NCPTT researchers continue to study ways to remove crude oil from cultural resources. Most recently, Vrinda Jariwala, an architect and conservator from New Delhi, India, studies the use of EPA approved surface washing agents for removing different types of crude oil from historic materials. Her job is to evaluate the effectiveness of surface washing agents and devise practical methods to apply treatments to buildings, bridges, and other historically significant cultural resources.
The Deep Water Horizon Oil Spill and the Exxon Valdez Spill (1989) are etched into the memory of people around the world. These spills took place on large bodies of water, but other spills can happen inland. For example, one of the largest inland oil spills in U.S. history happened when the line 3 pipeline near Grand Rapids, Minnesota ruptured and spilled 1.7 million gallons of oil in March 1991. Our researchers have looked at an overlay of pipelines running through the United States with maps of National Park Service National Register properties, sites, and districts. The potential of cultural resources being oiled by an inland spill is possible.
With the support of the U.S. Department of the Interior Inland Oil Spill Preparedness Project (IOSPP) NCPTT began research with Phase I, taking place from January 2018- May 2019. The second phase of this work was undertaken from June 2019-August 2019. NCPTT began evaluating the effectiveness of seven surface washing agents to remove two types of crude oil from surrogate cultural materials such as brick, concrete, southern pine, and Douglas fir. The crude oils studied included West Texas Intermediate (WTI) from Galveston, TX, U.S.A, or Access West Winter Blend (AWW) from Alberta, Canada.
This work, carried out by Elizabeth Salmon, helped build our understanding of surface washing agent performance and the crude oils. There are two kinds of SWA’s lift and float and lift and disperse. In the first two stages, it was clear that lift and disperse agents especially Nokomis 5W and Simple Green with an active chemical which includes ethoxylated alcohols were more successful. Also, with her explorations in the various application methods, it helped us find the most suitable methods to remove crude oil. Also, some lift and float agents persisted in historic materials and mobilized oil. It is of utmost importance that the soiled surface is treated as soon as possible.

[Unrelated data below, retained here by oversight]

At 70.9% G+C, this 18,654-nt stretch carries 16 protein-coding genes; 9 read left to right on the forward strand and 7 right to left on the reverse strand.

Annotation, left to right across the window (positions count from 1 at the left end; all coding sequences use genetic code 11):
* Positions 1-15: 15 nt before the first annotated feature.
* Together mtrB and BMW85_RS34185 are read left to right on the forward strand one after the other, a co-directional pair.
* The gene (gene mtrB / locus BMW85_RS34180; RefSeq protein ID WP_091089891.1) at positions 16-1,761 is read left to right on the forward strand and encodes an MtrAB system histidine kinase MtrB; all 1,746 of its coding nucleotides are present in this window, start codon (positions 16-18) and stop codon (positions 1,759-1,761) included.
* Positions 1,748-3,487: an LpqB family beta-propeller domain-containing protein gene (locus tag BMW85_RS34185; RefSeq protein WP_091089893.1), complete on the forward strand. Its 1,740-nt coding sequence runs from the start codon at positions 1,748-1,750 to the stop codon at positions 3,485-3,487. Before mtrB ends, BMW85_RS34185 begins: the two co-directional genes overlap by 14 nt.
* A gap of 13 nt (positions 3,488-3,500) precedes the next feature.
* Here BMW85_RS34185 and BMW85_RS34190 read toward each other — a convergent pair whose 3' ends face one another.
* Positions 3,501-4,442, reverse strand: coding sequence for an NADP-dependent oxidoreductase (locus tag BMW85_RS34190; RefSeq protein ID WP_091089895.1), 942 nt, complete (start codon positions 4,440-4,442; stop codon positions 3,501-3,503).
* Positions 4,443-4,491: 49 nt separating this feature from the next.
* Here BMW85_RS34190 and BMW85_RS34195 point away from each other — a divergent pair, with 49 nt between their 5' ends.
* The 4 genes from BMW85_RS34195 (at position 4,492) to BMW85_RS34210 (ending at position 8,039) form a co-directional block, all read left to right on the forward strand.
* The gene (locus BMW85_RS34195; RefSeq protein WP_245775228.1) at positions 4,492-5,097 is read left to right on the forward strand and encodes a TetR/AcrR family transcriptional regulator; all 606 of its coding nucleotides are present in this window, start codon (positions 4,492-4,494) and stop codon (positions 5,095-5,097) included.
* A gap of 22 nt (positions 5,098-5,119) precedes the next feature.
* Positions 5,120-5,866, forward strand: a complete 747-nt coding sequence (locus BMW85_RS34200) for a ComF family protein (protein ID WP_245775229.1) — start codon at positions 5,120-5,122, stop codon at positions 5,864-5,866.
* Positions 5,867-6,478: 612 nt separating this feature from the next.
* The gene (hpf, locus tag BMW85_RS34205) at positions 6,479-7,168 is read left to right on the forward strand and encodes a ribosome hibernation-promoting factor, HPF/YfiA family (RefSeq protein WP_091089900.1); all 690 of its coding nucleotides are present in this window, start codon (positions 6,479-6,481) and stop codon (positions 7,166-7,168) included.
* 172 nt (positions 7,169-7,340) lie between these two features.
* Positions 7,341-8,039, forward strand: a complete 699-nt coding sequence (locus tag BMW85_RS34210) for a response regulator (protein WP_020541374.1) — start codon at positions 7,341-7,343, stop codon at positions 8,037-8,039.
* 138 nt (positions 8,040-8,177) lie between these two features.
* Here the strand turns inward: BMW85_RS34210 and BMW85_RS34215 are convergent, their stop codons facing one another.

Jariwala’s work has focused on examining more SWAs. The substrates for this phase include – Brick, Concrete, Sandstone, and Yellow Pine. We continue to explore the same two crude oils –low to medium viscosity – WTI, and diluted bitumen – AWW. With the success of Elizabeth’s work, we decided to look at SWAs with the active component of ethoxylated alcohols. When applied on the surface it acts like surfactants and helps pull the oil away. Along with this, an SWA based on D-Limonene is also used for this phase. The success of the study is to find surface washing agent and process which could best restore the physical and chemical properties that material had before oil exposure, as measured qualitatively and quantitatively. Data is measured by documenting changes in color, gloss character, surface roughness, penetration depth, and aptitude for water vapor transmission.
NCPTT has spent ten years studying the effects of oil spills on cultural resources in order to be prepared for the next disaster. Within days of the Deep Water Horizon Oil Spill of 2010, NCPTT’s staff were meeting with the nation’s top architectural conservators and discussing methods to protect structures like Fort Morgan at the mount of Mobile Bay, Alabama. Their teams worked at Fort Livingston on Grand Terre Island to evaluate the effects of the Deep Water Horizon Spill on the large tabby and brick fortification. They were able to take oil samples, evaluate cleaning methods, and follow the conditions of the building over the course of a year.